Tuesday, January 10, 2012

Metro North and that infamous divide of north and south dublin

So, the Metro North isn't going ahead then. There are pros and cons to this turn around by the government, but you can't really say that this is unexpected. We're beyond broke. Building a tunnel from Stephen's Green to Swords wouldn't exactly be cheap.

Socialist Party TD Claire Daly thinks that it is a travesty that it is not going ahead. On Prime Time a couple of weeks ago she described this project as badly needed and achievable. 

I don't know about one of those two assertions. It would be nice to have it. But it doesn't seem like it'll be achievable 'cause, again, we're broke.

Swords has grown exponentially over the last while into a sprawling suburban behemoth. Many people commute to the city from the town. Daly described it and the surrounding area as having the fastest growing population in Europe. 

Hailing from Swords, I have spent an inordinate portion of my life since I was eighteen on a Dublin CIE Bus going to and from the city to Swords. In my slightly biased opinion, I think the Metro North would be great. All those hours, sitting on a bus, nearly two hours a day, five days a week at least. I could have sorted out Ireland's financial troubles in that time! Maybe.

Daly really comes into here own when she finds something to fight against, a point to oppose completely and utterly, a point of emotional resonance. On Prime Time, just before the end of the debate over the Metro North, in a master stroke, she framed the debate as one stemming from an age old rivalry that every Dubliner is well aware of.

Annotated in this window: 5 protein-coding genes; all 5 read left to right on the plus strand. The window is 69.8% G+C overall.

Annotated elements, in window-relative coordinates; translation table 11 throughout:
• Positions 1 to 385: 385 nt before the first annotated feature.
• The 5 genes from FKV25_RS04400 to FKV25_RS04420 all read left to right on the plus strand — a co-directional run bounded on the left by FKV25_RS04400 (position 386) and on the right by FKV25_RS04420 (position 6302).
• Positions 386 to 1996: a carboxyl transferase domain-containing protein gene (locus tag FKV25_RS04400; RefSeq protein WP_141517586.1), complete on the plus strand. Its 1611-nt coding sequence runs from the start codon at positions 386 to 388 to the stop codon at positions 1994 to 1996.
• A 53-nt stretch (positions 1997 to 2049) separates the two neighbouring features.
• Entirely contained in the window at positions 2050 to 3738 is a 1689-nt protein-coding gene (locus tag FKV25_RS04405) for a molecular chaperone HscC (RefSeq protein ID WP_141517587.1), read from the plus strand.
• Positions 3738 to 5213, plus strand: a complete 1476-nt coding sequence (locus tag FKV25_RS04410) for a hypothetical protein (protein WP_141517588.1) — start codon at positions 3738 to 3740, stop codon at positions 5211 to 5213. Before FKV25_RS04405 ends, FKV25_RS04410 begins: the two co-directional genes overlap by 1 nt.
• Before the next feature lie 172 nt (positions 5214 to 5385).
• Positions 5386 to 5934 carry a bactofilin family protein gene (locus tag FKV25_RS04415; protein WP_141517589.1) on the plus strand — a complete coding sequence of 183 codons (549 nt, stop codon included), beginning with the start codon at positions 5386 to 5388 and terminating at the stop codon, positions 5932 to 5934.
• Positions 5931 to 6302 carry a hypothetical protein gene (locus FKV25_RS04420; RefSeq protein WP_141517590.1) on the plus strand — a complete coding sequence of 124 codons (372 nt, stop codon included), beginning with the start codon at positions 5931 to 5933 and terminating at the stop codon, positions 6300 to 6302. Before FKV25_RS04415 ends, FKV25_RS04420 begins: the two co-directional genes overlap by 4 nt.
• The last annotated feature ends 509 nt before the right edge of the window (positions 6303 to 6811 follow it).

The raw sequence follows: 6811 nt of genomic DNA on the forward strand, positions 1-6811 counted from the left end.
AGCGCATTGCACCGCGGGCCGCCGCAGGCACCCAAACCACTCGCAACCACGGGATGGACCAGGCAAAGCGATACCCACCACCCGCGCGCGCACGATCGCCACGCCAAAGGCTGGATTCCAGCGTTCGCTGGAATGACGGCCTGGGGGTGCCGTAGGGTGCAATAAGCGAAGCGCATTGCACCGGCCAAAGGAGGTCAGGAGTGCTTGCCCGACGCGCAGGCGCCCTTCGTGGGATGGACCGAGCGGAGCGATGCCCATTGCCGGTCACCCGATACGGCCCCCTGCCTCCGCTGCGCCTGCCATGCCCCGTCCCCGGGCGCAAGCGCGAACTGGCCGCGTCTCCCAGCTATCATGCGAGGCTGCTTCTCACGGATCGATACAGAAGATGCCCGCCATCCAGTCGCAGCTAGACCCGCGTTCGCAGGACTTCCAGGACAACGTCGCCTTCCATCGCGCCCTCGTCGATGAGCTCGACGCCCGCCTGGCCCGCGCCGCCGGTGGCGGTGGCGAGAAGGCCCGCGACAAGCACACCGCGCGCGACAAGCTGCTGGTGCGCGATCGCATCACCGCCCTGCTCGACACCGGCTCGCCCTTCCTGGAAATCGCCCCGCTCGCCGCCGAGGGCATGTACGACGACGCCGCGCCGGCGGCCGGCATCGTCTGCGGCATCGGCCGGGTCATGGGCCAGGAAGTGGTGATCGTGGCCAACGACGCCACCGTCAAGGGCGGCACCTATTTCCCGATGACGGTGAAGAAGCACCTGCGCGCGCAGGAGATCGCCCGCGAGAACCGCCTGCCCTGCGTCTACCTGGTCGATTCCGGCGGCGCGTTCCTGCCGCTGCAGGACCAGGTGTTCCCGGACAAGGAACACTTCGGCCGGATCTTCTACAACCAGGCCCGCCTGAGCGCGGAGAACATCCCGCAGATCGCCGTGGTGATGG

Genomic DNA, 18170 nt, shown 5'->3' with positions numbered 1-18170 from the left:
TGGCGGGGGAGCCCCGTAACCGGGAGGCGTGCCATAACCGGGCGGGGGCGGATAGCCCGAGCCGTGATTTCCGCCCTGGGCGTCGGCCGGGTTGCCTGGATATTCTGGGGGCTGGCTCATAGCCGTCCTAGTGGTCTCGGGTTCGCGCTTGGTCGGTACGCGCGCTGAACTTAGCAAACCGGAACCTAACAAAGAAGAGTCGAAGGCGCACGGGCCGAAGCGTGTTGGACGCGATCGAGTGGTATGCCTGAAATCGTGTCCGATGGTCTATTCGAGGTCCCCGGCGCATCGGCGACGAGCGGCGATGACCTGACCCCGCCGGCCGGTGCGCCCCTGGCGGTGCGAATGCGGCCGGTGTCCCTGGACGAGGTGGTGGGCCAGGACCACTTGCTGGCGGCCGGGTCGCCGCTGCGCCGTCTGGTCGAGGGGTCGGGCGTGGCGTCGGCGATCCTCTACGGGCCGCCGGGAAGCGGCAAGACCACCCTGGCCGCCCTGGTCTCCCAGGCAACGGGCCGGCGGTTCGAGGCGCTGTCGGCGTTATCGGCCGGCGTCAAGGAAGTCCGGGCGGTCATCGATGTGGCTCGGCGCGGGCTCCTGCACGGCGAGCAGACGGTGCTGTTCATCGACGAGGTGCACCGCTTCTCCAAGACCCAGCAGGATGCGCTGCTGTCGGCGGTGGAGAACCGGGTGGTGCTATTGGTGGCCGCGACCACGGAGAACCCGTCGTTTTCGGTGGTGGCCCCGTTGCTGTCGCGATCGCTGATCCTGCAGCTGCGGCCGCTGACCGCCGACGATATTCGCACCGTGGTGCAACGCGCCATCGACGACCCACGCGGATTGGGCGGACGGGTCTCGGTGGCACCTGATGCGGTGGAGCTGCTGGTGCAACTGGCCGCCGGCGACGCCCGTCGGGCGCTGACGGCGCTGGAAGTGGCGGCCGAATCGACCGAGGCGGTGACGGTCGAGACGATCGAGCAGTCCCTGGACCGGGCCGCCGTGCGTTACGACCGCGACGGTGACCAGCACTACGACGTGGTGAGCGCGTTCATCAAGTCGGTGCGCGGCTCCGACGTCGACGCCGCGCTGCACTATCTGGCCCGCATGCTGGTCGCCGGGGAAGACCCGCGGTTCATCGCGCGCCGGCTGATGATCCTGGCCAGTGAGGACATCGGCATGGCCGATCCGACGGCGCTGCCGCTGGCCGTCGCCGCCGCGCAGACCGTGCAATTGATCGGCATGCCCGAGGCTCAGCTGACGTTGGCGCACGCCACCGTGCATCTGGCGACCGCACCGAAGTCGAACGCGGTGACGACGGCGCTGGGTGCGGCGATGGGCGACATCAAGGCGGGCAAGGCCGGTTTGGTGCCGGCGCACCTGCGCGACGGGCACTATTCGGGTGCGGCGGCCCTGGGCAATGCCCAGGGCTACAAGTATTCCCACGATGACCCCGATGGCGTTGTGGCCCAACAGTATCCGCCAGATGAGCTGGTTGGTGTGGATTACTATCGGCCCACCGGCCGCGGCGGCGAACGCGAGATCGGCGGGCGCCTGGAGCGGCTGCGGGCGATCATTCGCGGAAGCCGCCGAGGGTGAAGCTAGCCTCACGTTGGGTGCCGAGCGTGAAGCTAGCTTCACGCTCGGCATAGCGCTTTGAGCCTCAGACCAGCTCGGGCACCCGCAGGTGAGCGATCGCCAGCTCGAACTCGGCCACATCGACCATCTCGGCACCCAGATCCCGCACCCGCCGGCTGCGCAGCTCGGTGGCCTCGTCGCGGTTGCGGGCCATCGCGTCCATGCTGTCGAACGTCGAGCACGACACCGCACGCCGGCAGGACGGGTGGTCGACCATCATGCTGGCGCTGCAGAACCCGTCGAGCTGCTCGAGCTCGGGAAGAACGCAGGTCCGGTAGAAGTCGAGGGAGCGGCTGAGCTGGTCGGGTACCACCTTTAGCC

She brought up the Luas and the Dart and other improvements in rail travel and asked the question: Why has it all happened on the Southside of the Liffey? When Tom Manning said the project was unfeasible, Daly retorted by saying that he was from the Southside, and he would say that. Miriam O'Callaghan, smirking smugly at the direction the debate had taken, called a halt to the proceedings. The Northside Southside debate would have to take place at a later date.

Daly has a point. In general, the Southside is less dilapidated, safer, with better public transport. The houses are nicer and the public buildings well kept. There seems to be less litter and less scumbaggery. There are exceptions to the rule, but there does seem to be generally a more pleasant atmosphere than on the Northside. 

If you get a map, and look at where the Dart goes, it does service the Northside, but only the "nice" parts, such as Howth and Malahide. These towns share much with some of the nicer parts of the Southside. Being seaside towns, they are full of expensive houses and nice views. Bastions of the Southside on the Northside then. Is it really a coincidence that the Dart bypasses the likes of Ballymun and Finglas and Swords even in favour of these towns?

Is there a conspiracy against the Northside? Is the scrapping of the Metro North just another manifestation of this fact? Are we being kept down, trodden on by the Southside's expensive leather boot? 

Maybe Roddy Doyle sums up the situation on the Nothside best in his novel The Commitments. Manager Jimmy wants his band to play soul music. Soul music came from a marginalised group in America in the 50s and 60s, which he links back to the Irish experience, but  ultimately to the Northside experience.

"Do you not get it, lads? The Irish are the blacks of Europe. And Dubliners are the blacks of Ireland. And the Northside Dubliners are the blacks of Dublin. So say it once, say it loud: I'm black and I'm proud."

There might just be something to that!

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